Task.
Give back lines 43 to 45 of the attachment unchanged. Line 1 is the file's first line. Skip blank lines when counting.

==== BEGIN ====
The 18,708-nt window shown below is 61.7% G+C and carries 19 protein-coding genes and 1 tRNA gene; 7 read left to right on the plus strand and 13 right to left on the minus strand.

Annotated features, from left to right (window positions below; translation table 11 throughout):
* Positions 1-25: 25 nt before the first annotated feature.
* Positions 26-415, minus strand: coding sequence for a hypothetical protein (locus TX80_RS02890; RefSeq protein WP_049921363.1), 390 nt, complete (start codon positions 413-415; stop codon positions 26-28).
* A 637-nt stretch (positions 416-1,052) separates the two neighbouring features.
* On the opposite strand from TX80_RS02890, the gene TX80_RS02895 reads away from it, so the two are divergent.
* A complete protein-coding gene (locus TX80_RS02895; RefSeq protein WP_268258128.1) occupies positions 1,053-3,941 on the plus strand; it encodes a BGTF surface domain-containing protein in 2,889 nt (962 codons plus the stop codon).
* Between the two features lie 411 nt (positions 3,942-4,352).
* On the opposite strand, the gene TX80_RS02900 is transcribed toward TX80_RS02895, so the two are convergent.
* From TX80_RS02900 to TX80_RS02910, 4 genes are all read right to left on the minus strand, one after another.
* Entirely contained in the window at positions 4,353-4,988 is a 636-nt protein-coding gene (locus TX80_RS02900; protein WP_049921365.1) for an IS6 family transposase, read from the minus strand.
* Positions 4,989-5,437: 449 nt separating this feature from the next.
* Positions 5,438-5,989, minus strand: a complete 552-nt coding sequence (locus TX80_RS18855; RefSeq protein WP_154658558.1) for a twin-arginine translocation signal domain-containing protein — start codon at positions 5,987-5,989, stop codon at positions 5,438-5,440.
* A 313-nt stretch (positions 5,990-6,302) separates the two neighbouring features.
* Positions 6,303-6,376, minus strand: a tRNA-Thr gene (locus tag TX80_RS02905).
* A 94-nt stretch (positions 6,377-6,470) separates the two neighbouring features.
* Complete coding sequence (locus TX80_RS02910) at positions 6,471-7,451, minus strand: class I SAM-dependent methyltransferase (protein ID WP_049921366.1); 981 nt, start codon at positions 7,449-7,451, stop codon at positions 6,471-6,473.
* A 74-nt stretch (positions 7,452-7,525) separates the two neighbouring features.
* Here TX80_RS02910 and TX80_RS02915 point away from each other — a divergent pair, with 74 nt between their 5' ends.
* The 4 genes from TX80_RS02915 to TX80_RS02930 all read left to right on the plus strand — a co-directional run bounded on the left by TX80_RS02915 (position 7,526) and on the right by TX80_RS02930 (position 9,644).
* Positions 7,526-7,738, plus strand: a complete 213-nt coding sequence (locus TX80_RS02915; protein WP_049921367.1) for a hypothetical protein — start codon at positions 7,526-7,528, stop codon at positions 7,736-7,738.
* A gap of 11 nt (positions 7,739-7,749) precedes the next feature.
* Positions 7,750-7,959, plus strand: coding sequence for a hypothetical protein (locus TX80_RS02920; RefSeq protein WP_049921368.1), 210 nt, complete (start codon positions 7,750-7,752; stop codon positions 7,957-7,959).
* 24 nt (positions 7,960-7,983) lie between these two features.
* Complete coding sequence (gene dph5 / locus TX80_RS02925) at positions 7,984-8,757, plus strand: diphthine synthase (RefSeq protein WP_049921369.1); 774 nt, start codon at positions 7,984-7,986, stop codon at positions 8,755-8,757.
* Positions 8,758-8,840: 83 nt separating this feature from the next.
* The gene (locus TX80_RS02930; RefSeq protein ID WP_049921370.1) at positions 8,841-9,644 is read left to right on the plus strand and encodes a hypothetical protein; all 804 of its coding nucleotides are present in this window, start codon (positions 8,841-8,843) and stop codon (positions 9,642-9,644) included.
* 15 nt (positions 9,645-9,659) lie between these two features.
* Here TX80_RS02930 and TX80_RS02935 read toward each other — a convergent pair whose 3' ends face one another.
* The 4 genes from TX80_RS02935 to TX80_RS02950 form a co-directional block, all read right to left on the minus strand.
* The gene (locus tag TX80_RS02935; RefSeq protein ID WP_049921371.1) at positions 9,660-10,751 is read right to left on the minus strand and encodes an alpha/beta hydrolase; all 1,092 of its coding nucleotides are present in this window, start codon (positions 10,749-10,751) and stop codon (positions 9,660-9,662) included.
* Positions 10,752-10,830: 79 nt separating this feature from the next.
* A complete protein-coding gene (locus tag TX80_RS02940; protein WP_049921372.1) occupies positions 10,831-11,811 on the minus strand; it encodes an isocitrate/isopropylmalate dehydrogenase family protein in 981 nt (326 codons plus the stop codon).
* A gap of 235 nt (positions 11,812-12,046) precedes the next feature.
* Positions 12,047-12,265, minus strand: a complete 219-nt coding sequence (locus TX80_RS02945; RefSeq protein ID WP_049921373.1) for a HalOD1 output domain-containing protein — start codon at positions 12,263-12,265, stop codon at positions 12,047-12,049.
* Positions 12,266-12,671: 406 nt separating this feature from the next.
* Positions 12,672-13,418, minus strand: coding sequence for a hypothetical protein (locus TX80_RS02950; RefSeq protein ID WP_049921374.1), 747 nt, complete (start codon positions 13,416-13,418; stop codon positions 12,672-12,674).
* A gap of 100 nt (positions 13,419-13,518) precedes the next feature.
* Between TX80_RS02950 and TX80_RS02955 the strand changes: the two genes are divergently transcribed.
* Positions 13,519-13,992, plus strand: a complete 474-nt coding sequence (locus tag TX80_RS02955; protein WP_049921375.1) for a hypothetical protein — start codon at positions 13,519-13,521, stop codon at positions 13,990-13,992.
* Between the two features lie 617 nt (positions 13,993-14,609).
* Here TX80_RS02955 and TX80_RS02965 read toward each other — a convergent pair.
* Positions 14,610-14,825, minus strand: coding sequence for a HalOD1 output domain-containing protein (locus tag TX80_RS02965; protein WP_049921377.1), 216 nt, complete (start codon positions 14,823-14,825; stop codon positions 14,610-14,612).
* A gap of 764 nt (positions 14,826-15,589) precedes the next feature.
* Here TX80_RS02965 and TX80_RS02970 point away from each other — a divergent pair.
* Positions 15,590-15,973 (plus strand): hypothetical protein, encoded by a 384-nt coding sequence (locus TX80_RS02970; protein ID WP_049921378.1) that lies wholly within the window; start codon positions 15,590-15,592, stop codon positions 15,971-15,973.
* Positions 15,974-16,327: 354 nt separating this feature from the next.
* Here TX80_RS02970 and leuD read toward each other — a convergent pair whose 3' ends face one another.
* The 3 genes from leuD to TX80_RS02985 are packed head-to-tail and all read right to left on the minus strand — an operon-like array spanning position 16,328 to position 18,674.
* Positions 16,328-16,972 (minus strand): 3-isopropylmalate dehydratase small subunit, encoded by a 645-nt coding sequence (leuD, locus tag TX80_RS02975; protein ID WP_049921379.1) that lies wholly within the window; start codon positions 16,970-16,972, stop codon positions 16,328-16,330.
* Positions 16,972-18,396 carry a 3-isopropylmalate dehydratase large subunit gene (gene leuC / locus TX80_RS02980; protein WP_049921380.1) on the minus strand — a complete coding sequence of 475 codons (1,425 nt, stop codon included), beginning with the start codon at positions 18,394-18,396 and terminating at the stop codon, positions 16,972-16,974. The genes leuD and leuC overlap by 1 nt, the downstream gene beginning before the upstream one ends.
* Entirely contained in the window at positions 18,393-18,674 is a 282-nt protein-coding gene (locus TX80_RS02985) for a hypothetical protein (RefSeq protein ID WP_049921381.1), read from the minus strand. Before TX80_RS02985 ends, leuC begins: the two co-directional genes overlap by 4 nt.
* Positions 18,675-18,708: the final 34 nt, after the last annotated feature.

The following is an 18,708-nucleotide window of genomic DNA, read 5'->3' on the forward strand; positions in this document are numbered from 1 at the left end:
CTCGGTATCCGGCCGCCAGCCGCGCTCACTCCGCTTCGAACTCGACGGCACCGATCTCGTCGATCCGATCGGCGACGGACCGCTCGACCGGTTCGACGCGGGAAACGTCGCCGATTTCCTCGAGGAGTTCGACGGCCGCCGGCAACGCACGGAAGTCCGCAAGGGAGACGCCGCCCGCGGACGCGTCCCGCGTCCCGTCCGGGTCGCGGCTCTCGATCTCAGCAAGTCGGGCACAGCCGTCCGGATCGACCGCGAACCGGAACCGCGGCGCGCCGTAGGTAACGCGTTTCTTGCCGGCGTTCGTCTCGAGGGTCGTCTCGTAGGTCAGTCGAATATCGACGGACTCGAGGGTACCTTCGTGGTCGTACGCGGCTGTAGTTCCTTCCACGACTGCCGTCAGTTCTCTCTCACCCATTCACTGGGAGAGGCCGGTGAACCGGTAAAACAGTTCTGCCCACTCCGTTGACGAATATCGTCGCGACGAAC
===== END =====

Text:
* Positions 14,610-14,825, minus strand: coding sequence for a HalOD1 output domain-containing protein (locus tag TX80_RS02965; protein WP_049921377.1), 216 nt, complete (start codon positions 14,823-14,825; stop codon positions 14,610-14,612).
* A gap of 764 nt (positions 14,826-15,589) precedes the next feature.
* Here TX80_RS02965 and TX80_RS02970 point away from each other — a divergent pair.